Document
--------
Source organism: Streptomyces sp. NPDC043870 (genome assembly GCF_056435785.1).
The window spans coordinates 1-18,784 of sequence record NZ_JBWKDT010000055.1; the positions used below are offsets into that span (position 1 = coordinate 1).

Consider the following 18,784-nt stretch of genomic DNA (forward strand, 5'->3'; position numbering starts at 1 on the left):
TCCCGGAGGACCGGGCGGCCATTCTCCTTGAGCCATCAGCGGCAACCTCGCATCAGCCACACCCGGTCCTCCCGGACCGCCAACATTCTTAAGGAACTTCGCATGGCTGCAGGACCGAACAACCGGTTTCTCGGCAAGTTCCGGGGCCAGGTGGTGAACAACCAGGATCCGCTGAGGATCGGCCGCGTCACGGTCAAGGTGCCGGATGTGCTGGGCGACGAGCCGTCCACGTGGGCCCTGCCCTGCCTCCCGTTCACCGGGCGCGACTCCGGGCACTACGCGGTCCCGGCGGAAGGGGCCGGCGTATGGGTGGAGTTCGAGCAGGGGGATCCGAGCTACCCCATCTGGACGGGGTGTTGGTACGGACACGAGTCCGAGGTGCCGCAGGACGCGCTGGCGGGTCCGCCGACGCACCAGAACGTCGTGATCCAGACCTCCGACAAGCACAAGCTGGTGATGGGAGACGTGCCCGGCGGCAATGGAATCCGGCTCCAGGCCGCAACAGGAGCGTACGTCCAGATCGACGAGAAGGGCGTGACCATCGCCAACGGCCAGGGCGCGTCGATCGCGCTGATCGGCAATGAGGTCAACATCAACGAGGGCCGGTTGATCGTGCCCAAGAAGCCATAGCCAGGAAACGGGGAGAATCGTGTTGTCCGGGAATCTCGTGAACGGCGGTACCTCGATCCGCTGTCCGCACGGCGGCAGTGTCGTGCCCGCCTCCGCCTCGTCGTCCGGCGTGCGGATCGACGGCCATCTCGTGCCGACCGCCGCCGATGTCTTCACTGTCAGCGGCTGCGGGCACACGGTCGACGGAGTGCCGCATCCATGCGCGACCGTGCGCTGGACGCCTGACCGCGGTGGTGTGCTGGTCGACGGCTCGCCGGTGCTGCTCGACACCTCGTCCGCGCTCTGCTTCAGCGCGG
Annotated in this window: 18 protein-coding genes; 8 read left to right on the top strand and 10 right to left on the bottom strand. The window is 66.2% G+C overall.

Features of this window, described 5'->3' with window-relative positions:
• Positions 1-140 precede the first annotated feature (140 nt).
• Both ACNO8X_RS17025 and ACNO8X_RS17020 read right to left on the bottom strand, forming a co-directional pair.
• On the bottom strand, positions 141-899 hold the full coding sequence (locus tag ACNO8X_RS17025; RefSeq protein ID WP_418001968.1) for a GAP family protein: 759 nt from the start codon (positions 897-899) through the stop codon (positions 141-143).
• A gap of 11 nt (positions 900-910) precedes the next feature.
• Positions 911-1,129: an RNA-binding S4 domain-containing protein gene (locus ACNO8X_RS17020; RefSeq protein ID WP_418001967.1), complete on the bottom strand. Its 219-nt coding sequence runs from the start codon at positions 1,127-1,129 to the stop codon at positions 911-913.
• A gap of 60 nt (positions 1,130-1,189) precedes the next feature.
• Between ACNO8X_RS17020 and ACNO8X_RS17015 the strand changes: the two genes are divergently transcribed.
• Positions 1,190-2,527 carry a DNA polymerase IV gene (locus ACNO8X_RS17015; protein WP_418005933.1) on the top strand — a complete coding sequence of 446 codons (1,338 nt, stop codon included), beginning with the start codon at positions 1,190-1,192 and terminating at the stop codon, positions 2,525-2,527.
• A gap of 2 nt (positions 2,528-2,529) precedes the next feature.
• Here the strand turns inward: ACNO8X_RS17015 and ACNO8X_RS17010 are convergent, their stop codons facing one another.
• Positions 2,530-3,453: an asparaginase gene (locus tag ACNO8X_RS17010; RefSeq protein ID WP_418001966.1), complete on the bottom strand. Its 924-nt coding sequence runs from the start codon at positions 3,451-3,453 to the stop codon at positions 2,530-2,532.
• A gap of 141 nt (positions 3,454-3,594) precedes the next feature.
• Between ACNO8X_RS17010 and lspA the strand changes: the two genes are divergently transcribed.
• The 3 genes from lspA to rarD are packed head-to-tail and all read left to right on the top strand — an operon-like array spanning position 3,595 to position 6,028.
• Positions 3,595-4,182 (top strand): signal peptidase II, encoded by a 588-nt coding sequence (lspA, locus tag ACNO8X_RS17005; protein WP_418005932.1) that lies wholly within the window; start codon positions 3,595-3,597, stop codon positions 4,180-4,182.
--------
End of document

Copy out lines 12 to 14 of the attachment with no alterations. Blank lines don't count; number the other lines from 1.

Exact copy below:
• A gap of 60 nt (positions 1,130-1,189) precedes the next feature.
• Between ACNO8X_RS17020 and ACNO8X_RS17015 the strand changes: the two genes are divergently transcribed.
• Positions 1,190-2,527 carry a DNA polymerase IV gene (locus ACNO8X_RS17015; protein WP_418005933.1) on the top strand — a complete coding sequence of 446 codons (1,338 nt, stop codon included), beginning with the start codon at positions 1,190-1,192 and terminating at the stop codon, positions 2,525-2,527.